Cal State LA
In 2017, Hauser & Wirth Los Angeles began a partnership with Cal State LA’s Television, Film, and Media Department to co-develop an ongoing project titled Community Impact Media to encourage diversity in filmmaking. This innovative course provides hands-on experience in media production and offers storytelling mentorship to guide students through the creation of original short documentaries about the inspiring work of local nonprofit organizations. Alongside a financial contribution, the partnership encompasses opportunities for Cal State LA students to engage with the gallery and its program, which includes collaborative events hosted at the gallery and onsite filming opportunities.
To date, over 100 students have participated in the class, resulting in 16 short documentaries highlighting the work of local nonprofits. In 2019 Cal State LA updated their computer lab and made new equipment purchases. 500 students have used the computers for enhanced training and professional development.
In the first iteration of Community Impact Media, which began Fall 2017, students focused on the meaningful work of LA-based nonprofits Piece by Piece, Learning Rights Law Center, My Friend’s Place, and Girls Today Women Tomorrow. Through collaborative workshops students learned how to share the stories of the nonprofits and the communities they serve. Additionally, the course paired students with established filmmakers and public relations professionals, who provided a wide range of feedback from editing, direction, and visual effects, to story building and marketing techniques.
For the spring 2018 semester, students focused on the work of Cal State LA Prison Graduation Initiative, Project Rebound, and Youth Justice Coalition, three local initiatives that have been affected by funding constraints. The resulting documentaries from this semester were a call to action for public support – they communicate how these initiatives provide educational support for incarcerated people, combat recidivism, and impact juvenile and criminal justice policies. The organizations worked with the students to use these films in their fundraising and outreach activities.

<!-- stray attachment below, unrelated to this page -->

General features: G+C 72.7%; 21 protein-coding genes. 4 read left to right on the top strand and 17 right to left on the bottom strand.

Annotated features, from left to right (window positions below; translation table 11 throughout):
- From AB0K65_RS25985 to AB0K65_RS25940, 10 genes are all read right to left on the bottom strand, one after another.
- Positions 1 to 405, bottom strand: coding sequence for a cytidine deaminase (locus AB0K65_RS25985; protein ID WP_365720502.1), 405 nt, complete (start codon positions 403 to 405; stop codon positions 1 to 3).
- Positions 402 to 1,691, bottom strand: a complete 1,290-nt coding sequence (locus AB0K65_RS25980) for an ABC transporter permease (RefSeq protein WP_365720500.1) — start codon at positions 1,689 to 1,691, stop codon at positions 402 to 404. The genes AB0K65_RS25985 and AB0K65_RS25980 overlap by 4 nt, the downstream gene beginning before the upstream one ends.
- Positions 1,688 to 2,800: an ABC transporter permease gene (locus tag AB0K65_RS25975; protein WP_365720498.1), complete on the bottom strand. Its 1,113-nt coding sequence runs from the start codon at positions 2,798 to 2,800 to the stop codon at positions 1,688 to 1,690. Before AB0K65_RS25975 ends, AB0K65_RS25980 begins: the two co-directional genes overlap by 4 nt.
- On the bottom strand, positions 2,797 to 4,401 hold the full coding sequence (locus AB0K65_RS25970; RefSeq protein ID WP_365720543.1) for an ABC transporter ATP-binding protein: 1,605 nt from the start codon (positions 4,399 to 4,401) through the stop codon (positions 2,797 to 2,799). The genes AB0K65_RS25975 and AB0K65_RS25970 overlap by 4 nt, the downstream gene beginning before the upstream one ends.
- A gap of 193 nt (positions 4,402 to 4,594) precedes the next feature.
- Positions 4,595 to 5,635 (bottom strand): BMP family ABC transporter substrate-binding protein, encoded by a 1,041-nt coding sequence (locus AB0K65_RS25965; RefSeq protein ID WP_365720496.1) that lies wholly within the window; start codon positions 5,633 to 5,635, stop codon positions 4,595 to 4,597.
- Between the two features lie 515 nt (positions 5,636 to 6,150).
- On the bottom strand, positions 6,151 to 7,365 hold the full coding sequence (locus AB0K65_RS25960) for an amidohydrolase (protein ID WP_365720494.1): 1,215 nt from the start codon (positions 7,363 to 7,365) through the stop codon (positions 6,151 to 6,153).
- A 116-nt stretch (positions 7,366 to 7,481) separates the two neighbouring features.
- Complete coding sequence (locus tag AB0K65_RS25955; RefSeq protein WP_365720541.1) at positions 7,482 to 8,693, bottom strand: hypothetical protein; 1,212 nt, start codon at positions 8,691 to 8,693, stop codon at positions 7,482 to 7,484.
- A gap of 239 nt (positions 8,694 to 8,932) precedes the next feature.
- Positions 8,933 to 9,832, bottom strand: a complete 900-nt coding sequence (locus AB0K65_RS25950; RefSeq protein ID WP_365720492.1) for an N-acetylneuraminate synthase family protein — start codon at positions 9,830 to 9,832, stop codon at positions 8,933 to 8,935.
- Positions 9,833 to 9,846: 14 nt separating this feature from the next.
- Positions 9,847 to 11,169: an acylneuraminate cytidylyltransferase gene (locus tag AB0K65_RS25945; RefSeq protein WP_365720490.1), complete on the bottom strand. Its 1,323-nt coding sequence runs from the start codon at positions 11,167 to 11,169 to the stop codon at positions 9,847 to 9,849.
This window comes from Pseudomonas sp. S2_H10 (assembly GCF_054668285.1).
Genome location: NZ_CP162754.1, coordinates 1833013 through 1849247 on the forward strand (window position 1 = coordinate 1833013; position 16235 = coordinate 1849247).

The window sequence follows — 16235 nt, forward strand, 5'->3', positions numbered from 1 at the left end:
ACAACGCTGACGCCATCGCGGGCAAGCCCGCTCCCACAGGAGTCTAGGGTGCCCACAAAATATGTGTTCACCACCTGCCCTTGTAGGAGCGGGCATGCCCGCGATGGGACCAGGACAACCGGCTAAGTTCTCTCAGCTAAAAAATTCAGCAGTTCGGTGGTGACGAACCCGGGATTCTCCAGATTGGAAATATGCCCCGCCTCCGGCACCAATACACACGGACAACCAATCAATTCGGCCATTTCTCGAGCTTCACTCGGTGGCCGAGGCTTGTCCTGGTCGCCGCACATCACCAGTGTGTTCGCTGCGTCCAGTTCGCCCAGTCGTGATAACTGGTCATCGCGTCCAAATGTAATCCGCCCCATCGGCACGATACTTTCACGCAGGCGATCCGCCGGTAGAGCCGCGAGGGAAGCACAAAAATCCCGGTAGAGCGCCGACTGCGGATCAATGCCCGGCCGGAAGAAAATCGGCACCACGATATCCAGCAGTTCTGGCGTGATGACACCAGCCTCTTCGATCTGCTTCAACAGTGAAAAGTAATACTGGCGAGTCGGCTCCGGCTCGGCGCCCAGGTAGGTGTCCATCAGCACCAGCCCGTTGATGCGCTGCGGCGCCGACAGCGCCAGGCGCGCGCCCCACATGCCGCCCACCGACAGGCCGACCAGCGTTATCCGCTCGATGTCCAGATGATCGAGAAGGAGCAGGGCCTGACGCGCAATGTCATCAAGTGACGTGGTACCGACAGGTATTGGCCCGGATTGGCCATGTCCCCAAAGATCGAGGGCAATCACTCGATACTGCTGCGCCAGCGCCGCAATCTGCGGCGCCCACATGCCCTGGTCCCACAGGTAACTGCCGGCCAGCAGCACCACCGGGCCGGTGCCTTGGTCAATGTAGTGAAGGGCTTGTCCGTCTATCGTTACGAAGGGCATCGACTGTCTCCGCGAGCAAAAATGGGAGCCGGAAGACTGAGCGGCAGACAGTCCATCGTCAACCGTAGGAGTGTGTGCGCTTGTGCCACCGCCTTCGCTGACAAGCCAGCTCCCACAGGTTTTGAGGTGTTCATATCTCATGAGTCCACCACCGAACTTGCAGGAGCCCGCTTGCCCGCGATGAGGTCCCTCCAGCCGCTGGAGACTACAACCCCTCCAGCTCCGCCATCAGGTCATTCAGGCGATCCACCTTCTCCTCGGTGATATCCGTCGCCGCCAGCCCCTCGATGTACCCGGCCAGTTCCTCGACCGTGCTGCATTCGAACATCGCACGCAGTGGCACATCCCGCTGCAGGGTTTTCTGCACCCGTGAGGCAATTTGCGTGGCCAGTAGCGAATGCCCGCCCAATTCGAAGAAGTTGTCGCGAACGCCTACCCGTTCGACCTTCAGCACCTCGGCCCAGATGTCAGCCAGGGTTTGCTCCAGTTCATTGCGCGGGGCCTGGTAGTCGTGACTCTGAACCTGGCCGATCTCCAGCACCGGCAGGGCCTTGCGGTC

The Fall 2018 semester drew attention to regional nonprofits that are developing solutions to address environmental challenges in California and beyond: Green Technology, Grades of Green, and Communities for a Better Environment. The students worked directly with the organizations and received one-on-one mentorship from local filmmakers throughout the process of making the documentaries. By forming relationships with the organizations, students were able to gain professional experience outside the classroom.
The short films created during the 2019 Spring semester featured four LA-based nonprofits dedicated to arts advocacy: Boyle Heights Arts Conservatory, Everybody Dance, Music Mends Minds, and Painted Brain. Each of these documentaries draw attention to the ways in which the local nonprofits are benefiting communities through social support, rehabilitation, empowerment, and education.
During the 2019 Fall semester, Community Impact Media students focused on LA-based nonprofits Inner City Law Center and Media Done Responsibly. The students’ documentaries highlighted how these local organizations are promoting equitable legal services and accessible media literacy training for marginalized communities in Los Angeles. Inner City Law Center is a nonprofit law firm that provides free legal services to the most vulnerable residents of Los Angeles, promoting access to decent, safe, and fully habitable housing for homeless and working-poor families and individuals residing in Los Angeles’ inner-city neighborhoods. Media Done Responsibly is a mentor and leadership development program that trains student innovators to be conscious consumers, creators, and advocates of media that reflects their full humanity.